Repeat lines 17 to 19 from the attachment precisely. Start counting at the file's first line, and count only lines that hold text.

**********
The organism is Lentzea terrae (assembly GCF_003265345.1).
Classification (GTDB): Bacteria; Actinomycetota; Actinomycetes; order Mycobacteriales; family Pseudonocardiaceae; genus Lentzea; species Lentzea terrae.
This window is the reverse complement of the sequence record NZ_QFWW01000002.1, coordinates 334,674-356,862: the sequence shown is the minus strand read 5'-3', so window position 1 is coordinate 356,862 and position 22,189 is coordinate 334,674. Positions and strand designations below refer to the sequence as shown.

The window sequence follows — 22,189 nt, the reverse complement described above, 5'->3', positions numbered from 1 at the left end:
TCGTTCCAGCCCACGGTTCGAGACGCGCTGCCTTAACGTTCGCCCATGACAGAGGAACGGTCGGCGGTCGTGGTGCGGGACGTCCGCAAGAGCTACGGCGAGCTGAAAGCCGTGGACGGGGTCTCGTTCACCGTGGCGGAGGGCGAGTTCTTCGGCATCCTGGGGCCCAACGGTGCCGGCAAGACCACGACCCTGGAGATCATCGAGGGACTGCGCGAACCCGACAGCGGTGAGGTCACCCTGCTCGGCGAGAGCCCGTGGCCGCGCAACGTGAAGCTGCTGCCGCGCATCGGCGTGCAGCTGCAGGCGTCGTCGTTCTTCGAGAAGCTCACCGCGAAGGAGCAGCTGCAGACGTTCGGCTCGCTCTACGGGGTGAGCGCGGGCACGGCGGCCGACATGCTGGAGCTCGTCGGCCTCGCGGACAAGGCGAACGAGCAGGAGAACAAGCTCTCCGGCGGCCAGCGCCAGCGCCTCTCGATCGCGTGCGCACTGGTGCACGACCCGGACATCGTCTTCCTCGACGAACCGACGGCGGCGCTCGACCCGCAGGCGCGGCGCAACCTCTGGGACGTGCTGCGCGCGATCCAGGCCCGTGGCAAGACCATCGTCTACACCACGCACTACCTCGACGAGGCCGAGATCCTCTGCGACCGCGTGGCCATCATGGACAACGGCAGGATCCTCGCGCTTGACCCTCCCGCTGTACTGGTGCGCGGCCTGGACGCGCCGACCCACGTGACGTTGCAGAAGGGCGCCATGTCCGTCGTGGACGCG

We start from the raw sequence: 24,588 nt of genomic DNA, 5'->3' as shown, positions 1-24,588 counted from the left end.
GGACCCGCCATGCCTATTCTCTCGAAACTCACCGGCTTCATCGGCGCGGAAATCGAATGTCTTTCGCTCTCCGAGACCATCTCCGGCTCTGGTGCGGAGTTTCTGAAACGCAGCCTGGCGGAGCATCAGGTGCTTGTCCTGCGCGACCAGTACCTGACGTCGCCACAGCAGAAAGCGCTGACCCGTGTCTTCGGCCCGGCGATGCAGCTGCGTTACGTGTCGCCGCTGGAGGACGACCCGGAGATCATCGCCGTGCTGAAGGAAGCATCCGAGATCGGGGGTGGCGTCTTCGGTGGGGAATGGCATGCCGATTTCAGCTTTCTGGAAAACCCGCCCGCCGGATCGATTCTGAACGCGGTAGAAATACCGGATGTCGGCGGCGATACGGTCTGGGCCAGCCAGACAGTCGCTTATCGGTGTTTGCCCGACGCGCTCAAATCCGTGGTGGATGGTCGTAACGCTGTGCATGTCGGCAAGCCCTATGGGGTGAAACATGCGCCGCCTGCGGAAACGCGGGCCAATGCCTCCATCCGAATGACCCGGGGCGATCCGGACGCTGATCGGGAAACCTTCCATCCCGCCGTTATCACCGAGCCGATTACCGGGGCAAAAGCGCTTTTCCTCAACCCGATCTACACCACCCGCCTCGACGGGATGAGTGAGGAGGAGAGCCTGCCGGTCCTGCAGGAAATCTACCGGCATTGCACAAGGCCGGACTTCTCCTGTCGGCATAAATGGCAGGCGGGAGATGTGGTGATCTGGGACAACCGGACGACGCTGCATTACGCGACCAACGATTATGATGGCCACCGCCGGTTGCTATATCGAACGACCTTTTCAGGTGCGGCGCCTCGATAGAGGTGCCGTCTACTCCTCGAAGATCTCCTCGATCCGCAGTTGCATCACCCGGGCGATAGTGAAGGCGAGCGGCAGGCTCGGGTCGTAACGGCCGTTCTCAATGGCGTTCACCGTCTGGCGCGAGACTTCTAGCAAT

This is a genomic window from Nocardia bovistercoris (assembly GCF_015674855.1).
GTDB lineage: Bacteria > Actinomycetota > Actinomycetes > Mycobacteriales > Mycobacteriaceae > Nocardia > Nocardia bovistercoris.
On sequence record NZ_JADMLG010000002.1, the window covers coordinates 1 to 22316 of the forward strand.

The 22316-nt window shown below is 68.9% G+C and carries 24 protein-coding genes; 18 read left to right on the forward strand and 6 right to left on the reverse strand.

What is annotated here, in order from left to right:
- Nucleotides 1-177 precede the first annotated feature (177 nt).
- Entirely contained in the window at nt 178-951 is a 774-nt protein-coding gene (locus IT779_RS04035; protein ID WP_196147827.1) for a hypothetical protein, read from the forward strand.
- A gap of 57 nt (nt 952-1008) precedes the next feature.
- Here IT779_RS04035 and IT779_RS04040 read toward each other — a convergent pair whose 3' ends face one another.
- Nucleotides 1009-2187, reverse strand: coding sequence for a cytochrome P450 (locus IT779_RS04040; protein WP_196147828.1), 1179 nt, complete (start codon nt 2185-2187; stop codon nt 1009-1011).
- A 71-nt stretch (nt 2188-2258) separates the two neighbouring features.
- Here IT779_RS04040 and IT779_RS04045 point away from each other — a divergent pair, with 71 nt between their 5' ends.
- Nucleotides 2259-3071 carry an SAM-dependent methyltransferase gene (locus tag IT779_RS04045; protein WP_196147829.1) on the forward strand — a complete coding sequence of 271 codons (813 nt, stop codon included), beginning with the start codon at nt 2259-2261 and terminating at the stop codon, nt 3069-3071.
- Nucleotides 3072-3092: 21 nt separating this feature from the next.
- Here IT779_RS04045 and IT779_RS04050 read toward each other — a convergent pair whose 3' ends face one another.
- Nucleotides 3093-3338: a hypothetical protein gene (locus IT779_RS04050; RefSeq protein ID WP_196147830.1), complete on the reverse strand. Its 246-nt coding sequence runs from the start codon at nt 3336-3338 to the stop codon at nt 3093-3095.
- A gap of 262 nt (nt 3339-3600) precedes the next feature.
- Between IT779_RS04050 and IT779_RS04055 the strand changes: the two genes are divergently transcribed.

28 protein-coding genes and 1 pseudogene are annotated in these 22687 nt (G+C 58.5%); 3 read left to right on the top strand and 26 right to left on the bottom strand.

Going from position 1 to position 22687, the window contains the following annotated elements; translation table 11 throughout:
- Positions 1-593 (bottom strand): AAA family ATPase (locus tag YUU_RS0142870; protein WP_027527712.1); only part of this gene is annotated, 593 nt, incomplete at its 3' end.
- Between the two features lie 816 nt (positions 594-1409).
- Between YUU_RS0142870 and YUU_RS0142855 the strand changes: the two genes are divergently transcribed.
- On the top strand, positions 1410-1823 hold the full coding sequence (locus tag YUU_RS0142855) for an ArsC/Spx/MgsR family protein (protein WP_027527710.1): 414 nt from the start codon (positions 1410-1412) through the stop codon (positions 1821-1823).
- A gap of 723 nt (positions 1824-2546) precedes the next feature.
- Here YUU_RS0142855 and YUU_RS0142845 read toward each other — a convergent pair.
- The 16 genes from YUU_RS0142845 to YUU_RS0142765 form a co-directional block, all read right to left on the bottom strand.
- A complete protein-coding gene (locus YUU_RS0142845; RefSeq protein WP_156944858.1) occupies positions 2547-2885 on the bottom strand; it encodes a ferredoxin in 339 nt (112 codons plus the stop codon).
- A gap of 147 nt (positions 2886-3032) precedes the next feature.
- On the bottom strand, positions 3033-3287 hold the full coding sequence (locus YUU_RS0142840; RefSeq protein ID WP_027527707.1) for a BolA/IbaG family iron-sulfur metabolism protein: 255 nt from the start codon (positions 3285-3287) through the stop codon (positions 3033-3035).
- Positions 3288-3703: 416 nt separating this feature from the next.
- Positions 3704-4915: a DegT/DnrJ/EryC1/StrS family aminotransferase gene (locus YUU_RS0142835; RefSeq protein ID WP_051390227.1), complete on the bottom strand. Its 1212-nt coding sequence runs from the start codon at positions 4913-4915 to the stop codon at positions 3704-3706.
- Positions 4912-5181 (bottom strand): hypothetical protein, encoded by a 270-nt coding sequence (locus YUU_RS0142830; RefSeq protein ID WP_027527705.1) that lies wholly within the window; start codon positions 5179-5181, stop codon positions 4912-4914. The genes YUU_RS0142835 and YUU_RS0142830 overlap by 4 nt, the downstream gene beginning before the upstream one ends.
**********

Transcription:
- Nucleotides 1009-2187, reverse strand: coding sequence for a cytochrome P450 (locus IT779_RS04040; protein WP_196147828.1), 1179 nt, complete (start codon nt 2185-2187; stop codon nt 1009-1011).
- A 71-nt stretch (nt 2188-2258) separates the two neighbouring features.
- Here IT779_RS04040 and IT779_RS04045 point away from each other — a divergent pair, with 71 nt between their 5' ends.